Friday, February 21, 2014

Eisler - Publishing is a Lottery & Konrath - Publishing is a Carny Game

Barry Eisler: Over the weekend, I gave one of the keynotes at the terrific San Francisco Writers Conference.  The framework of the talk (Surfing the Waves of Change) was broadly similar to a keynote I gave last year at the Pikes Peak Writers Conference; for the main ideas, here’s a guest post Joe kindly let me post here, and an article I wrote for the Guardian.

One of the key updates in the talk I gave at SFWC had to do with bullshit—specifically, the prevalence of bullshit being peddled by various fixtures in establishment publishing.  This was natural enough, because in just the last month or so quite a few publishing insiders have grown sufficiently concerned about restlessness among the peasants that they’ve ventured into the provinces to try to head it off.  I don’t think it’s a coincidence that industry analyst Michael Cader, literary agent David Gernert, literary agent Robert Gottlieb, literary agent Donald Maass, industry analyst Mike Shatzkin, and Kensington Publishing CEO Steve Zacharius have all seen fit to engage some of the arguments that are both cause and consequence of the revolution in publishing (“Authors Guild” president Scott Turow, unsurprisingly, remains in hiding, perhaps because he senses how he would come off if he tried to respond to his critics).  Along these lines, I was encouraged that one of the SFWC founders, literary agent Michael Larson, felt compelled to take the stage immediately following my talk to try to rebut some of its substance.  I think this level of dialogue is unprecedented in publishing and will be enormously healthy for the industry, and I salute all the insiders who’ve elected to engage even though I disagree with much of what they’re saying.

In addition to bullshit in publishing, another theme of my talk was that publishing is a lottery, but it was only after Michael’s rebuttal that I realized I could have been doing a better job of integrating that notion with my points on bullshit.  Here I’d like to talk about why, and to make that connection more explicit.

One of the things Michael pointed out was that my thoughts on the benefits of self-publishing don’t apply to everyone (I certainly agree with that, and hope I made clear that I don’t believe there’s any one-size-fits-all publishing solution).  After all, he said, ask Stephen King if he wants to self-publish, and King would almost certainly say he would not.

I thought about that point afterward.  And then I realized—respectfully, because I really like and respect Michael—that it was bullshit.

Now, by “bullshit,” I don’t mean untrue.  In fact, I think Michael’s point very likely is true: while Stephen King has in fact dabbled in self-publishing (he even said, “My friends, we have the chance to become big publishing’s worst nightmare”), this was a while ago, and today, given the treatment he gets and the money he makes within the legacy system, I don’t think it’s terribly likely King would be attracted to self-publishing (though potential fame and fortune aren’t the only considerations an author might have in mind when trying to decide which publishing route makes the most sense).  Regardless, note the following:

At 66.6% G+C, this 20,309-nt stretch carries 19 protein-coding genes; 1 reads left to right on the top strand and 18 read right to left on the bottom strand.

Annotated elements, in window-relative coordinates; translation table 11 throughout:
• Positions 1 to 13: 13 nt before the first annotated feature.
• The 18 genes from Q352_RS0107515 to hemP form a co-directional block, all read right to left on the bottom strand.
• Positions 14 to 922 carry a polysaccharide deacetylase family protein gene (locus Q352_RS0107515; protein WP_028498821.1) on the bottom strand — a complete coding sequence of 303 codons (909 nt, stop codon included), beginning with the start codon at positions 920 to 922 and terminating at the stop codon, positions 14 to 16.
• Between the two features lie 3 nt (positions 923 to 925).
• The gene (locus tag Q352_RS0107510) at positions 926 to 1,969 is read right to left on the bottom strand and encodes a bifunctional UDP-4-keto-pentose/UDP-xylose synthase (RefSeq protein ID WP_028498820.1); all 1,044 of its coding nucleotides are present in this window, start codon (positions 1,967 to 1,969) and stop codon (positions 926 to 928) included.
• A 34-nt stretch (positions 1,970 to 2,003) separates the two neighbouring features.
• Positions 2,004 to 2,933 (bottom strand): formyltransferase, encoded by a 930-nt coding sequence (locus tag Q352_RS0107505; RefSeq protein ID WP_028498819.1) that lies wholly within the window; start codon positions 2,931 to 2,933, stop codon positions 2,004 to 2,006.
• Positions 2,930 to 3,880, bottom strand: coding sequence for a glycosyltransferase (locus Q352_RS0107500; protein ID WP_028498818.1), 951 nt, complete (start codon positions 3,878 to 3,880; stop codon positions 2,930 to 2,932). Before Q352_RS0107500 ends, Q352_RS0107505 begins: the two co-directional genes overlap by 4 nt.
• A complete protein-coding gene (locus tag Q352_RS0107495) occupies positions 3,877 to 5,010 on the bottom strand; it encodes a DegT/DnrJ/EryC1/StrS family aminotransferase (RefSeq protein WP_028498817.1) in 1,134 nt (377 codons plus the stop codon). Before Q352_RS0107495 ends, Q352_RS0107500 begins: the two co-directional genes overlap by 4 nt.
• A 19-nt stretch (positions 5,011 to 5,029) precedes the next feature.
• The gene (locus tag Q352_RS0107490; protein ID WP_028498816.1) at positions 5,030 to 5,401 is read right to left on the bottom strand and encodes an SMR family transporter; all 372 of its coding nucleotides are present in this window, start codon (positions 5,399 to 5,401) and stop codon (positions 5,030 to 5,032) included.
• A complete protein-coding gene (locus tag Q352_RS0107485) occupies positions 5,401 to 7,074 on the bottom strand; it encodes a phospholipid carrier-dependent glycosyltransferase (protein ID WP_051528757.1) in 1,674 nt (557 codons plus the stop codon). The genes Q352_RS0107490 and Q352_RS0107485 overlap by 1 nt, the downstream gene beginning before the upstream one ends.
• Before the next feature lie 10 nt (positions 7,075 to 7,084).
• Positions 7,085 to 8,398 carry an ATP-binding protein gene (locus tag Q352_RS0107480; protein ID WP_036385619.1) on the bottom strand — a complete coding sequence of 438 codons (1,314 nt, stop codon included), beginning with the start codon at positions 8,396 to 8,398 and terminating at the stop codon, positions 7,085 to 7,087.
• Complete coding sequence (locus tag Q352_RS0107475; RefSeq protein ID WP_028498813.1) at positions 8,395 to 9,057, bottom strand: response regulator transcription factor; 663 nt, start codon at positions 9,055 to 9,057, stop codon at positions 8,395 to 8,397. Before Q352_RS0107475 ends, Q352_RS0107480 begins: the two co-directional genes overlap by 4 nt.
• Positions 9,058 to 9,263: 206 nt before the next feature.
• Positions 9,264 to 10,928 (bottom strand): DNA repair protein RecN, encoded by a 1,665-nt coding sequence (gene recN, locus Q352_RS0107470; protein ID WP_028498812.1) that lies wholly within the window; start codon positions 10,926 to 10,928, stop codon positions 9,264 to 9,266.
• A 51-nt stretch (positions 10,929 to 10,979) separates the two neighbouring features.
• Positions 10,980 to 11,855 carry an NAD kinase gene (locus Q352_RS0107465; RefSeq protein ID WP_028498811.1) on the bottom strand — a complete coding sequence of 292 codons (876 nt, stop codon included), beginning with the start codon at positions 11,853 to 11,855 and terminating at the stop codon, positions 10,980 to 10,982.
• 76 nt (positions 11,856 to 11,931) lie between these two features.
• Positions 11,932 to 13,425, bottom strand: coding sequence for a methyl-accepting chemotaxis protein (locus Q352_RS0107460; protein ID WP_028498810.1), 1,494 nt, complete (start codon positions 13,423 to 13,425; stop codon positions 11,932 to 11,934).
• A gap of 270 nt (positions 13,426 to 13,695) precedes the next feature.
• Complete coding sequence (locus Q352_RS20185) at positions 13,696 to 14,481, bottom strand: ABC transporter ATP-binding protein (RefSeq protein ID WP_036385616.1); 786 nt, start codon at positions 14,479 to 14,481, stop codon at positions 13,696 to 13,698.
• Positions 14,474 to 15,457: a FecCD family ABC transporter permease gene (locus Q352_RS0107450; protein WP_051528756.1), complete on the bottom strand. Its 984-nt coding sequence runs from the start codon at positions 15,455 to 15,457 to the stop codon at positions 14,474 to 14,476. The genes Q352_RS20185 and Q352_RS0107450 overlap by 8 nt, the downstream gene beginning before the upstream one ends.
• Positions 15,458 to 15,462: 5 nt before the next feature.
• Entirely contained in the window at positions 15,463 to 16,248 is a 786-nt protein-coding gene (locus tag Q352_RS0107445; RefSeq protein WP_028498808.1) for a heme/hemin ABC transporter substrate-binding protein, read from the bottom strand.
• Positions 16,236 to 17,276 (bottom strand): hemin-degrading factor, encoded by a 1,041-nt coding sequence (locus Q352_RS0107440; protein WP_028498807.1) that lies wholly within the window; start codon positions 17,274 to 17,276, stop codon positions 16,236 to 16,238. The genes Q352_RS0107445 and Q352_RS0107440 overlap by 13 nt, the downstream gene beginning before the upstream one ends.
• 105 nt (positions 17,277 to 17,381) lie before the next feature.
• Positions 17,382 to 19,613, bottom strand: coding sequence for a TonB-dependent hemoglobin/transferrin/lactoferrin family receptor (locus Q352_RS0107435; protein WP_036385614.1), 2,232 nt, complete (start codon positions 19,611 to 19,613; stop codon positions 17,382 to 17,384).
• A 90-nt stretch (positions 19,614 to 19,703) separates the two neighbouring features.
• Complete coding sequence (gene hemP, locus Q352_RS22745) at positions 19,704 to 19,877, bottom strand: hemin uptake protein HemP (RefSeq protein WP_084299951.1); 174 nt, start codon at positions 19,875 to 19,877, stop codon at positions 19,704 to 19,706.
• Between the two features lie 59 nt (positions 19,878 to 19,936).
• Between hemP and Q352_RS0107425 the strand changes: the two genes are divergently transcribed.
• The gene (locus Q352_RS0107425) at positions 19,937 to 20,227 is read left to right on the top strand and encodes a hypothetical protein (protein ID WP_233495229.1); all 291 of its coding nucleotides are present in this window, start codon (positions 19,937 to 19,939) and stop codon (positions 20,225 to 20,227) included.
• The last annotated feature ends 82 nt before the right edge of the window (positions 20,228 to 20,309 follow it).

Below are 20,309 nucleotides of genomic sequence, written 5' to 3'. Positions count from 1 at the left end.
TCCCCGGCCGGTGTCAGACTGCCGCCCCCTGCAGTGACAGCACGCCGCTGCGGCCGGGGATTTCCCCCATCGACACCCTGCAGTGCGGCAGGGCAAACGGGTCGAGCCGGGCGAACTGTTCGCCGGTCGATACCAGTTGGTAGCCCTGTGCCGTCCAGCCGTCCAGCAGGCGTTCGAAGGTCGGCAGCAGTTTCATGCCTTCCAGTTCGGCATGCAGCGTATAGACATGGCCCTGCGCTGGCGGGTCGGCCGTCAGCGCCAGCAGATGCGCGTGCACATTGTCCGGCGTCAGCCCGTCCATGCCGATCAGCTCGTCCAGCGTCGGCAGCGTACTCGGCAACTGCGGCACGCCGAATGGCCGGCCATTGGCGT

First, the “but don’t you want to be Stephen King/James Patterson/Nora Roberts/J.K. Rowling” meme is widespread and frequently deployed by the publishing establishment.  For some examples, just click on any of the links in the second paragraph of this post.  More often than not, it strikes me as much more of an article of faith than a deliberate dodge, and knowing Michael, I believe he was referring to it sincerely as the former, not the latter.  But it certainly is widespread, and for this alone it’s worth addressing.

Second, the meme implicitly acknowledges that publishing is indeed a lottery (unless anyone advancing this meme would also argue that Stephen King-levels of publishing mega-stardom are in some way guaranteed or foreordained, neither of which would be a logically or empirically easy proposition).  This implicit acknowledgment is of course, in my opinion, not at all bullshit, because as you know I do believe it’s extremely useful to conceive of publishing as a kind of lottery.

But despite the kernel of truth, and despite the useful implicit acknowledgement, the meme is still bullshit (and all the more insidious as a result).  I would even argue that “Stephen King!” has become one of the two primary dodges of the legacy industry (we’ll get to the second in just a bit).  Here’s why.

First, let me briefly explain why publishing is, in fact, a lottery.  It’s simple.  Hundreds of thousands of authors play it, and only a very few of them win.

Some people object to the analogy because they say it ignores the hard work of authors and publishers.  But hard work demonstrably does not guarantee success.  If it did, then those hard-working publishers would produce nothing but massive bestsellers.  After all, don’t they work hard on all their books?

Of course, hard work (and a variety of other factors) can influence your odds of success in publishing, which is why it pays to work hard.  But the ability to influence odds doesn’t makes something not a lottery.  In fact, I can tell you how to instantly double your odds—double them!—in a regular lottery.  Just buy a second ticket.  Congratulations, you just influenced the odds dramatically.  Is it not still a lottery?